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HOME > Short Stories > The Crux: A Novel > CHAPTER IX. CONSEQUENCES.
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 You may have a fondness for grapes that are green, And the sourness that greenness beneath;
You may have a right
To a colic at night—
But consider your children's teeth!
Dr. Hale from his grounds in too much displeasure to consider the question of dignity. One suddenly cause was the news given him by Vivian. The other was the sight of Morton Elder's face as he struck a match to light his cigarette.
Thus moved, and having entered and left his own grounds like a thief in the night, he proceeded to tramp in the high-lying of the town until every light in his house had gone out. Then he returned, let himself into his office, and lay there on a lounge until morning.
Vivian had come out so quickly to greet the doctor from obscure . She felt a sudden deep objection to being found there with Morton, a wish to appear as one walking about unconcernedly, and when that match glow made Morton's face shine out prominently in the dark shelter, she, too, felt a sudden displeasure.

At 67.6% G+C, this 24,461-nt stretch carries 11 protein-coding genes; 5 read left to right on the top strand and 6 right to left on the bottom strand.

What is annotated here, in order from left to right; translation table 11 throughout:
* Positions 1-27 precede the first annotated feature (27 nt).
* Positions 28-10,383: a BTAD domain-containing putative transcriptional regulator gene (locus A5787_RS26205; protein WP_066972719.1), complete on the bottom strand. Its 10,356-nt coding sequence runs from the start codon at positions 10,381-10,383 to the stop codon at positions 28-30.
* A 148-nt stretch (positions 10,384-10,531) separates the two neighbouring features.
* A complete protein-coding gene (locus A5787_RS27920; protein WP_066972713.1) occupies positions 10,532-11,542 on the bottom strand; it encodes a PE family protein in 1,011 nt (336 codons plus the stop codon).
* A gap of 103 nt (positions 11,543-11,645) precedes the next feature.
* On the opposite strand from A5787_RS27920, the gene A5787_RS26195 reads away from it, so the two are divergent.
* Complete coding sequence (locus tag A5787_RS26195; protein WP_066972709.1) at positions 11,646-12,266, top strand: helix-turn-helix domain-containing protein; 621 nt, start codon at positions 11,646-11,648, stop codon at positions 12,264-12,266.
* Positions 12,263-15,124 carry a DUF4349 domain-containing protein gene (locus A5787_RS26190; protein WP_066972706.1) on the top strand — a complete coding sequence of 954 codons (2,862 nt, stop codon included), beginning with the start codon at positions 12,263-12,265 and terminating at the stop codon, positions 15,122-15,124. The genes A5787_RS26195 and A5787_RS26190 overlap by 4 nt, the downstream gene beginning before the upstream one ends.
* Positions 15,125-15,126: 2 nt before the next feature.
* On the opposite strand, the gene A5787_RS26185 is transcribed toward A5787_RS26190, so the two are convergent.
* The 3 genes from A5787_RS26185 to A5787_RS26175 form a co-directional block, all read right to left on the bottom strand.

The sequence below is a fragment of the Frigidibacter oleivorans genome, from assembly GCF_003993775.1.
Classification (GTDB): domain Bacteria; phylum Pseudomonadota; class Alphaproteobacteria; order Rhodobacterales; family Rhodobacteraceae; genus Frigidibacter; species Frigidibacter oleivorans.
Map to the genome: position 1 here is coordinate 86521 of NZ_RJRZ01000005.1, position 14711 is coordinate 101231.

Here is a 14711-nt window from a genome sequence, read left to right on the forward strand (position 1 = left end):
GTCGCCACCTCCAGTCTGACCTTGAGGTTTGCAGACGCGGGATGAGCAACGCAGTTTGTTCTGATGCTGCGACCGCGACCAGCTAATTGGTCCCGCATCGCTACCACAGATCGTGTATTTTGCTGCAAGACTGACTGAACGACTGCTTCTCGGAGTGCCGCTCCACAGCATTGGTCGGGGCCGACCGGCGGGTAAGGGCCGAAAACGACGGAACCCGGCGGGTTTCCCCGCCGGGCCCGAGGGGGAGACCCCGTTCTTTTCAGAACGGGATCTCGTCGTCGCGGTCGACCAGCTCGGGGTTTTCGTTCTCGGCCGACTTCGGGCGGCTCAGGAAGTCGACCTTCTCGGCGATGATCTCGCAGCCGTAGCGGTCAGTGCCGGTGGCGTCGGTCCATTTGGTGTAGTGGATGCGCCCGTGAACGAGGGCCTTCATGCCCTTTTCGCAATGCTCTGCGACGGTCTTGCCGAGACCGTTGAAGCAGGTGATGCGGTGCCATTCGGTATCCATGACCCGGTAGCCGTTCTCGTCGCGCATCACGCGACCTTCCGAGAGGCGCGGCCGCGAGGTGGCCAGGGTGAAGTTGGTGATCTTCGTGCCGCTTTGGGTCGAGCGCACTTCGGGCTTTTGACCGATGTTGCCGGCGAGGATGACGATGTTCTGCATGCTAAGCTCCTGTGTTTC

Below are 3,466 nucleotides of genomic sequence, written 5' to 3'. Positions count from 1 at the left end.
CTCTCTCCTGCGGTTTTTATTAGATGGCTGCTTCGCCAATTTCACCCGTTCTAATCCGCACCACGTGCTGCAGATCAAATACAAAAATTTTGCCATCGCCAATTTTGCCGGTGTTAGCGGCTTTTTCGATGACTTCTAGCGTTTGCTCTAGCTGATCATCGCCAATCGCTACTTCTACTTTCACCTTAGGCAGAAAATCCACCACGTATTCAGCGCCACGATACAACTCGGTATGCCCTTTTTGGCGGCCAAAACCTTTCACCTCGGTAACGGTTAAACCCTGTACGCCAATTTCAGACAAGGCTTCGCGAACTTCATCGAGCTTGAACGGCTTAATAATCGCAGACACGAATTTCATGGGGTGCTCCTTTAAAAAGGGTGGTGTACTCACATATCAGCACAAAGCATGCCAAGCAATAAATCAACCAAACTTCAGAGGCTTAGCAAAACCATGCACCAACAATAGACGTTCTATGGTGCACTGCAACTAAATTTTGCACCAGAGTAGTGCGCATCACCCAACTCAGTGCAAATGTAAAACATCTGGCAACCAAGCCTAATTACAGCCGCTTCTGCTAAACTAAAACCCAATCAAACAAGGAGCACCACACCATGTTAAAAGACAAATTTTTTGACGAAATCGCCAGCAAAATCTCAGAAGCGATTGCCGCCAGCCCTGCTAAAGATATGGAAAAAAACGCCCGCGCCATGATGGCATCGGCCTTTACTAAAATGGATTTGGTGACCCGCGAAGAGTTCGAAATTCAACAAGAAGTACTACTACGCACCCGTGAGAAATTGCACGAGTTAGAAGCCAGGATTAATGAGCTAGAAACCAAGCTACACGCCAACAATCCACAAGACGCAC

Without a word she went swiftly to the house, excused herself to her Grandmother, who nodded understandingly, and returned to The Cottonwoods, to her room. She felt that she must be alone and think; think of that irrevocable word she had uttered, and its consequences.
She sat at her window, rather breathless, watching the rows of pink lanterns swaying softly on the other side of the street; hearing the lively music, seeing young couples leave the gate and stroll off homeward.
Susie's happiness came more to mind than her own. It was so freshly , so pure, so at rest. She could not feel that way, could not tell with decision exactly how she did feel. But if this was happiness, it was not as she had imagined it. She thought of that moonlit summer night so long ago, and the memory of its warm wonder seemed sweeter than the hasty and compulsion of to-night.
She was stirred through and through by Morton's intense emotion, but with a sort of reaction, a wish to escape. He had been so madly anxious, he had held her so close; there seemed no other way but to yield to him—in order to get away.